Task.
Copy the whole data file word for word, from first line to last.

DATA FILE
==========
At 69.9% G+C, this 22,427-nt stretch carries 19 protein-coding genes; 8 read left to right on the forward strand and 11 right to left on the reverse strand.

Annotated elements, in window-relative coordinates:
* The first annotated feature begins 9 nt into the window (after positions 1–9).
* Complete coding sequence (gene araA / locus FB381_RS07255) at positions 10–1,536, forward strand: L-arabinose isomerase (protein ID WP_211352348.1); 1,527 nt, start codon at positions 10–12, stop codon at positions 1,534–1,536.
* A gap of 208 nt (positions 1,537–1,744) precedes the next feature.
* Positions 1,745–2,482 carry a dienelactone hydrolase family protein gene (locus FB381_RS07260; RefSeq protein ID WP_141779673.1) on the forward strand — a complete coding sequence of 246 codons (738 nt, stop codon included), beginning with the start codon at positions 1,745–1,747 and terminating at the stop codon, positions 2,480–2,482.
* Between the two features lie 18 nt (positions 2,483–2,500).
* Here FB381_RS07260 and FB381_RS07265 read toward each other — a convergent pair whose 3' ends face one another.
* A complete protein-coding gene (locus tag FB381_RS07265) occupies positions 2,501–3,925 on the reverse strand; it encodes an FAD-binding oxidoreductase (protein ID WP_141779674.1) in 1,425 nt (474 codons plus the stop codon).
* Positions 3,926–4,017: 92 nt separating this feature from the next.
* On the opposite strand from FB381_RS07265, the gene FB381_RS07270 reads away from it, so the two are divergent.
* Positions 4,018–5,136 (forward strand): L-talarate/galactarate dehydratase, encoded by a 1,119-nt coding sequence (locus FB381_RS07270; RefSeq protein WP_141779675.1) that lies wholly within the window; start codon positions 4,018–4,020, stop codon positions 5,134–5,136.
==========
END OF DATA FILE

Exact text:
At 69.9% G+C, this 22,427-nt stretch carries 19 protein-coding genes; 8 read left to right on the forward strand and 11 right to left on the reverse strand.

Annotated elements, in window-relative coordinates:
* The first annotated feature begins 9 nt into the window (after positions 1–9).
* Complete coding sequence (gene araA / locus FB381_RS07255) at positions 10–1,536, forward strand: L-arabinose isomerase (protein ID WP_211352348.1); 1,527 nt, start codon at positions 10–12, stop codon at positions 1,534–1,536.
* A gap of 208 nt (positions 1,537–1,744) precedes the next feature.
* Positions 1,745–2,482 carry a dienelactone hydrolase family protein gene (locus FB381_RS07260; RefSeq protein ID WP_141779673.1) on the forward strand — a complete coding sequence of 246 codons (738 nt, stop codon included), beginning with the start codon at positions 1,745–1,747 and terminating at the stop codon, positions 2,480–2,482.
* Between the two features lie 18 nt (positions 2,483–2,500).
* Here FB381_RS07260 and FB381_RS07265 read toward each other — a convergent pair whose 3' ends face one another.
* A complete protein-coding gene (locus tag FB381_RS07265) occupies positions 2,501–3,925 on the reverse strand; it encodes an FAD-binding oxidoreductase (protein ID WP_141779674.1) in 1,425 nt (474 codons plus the stop codon).
* Positions 3,926–4,017: 92 nt separating this feature from the next.
* On the opposite strand from FB381_RS07265, the gene FB381_RS07270 reads away from it, so the two are divergent.
* Positions 4,018–5,136 (forward strand): L-talarate/galactarate dehydratase, encoded by a 1,119-nt coding sequence (locus FB381_RS07270; RefSeq protein WP_141779675.1) that lies wholly within the window; start codon positions 4,018–4,020, stop codon positions 5,134–5,136.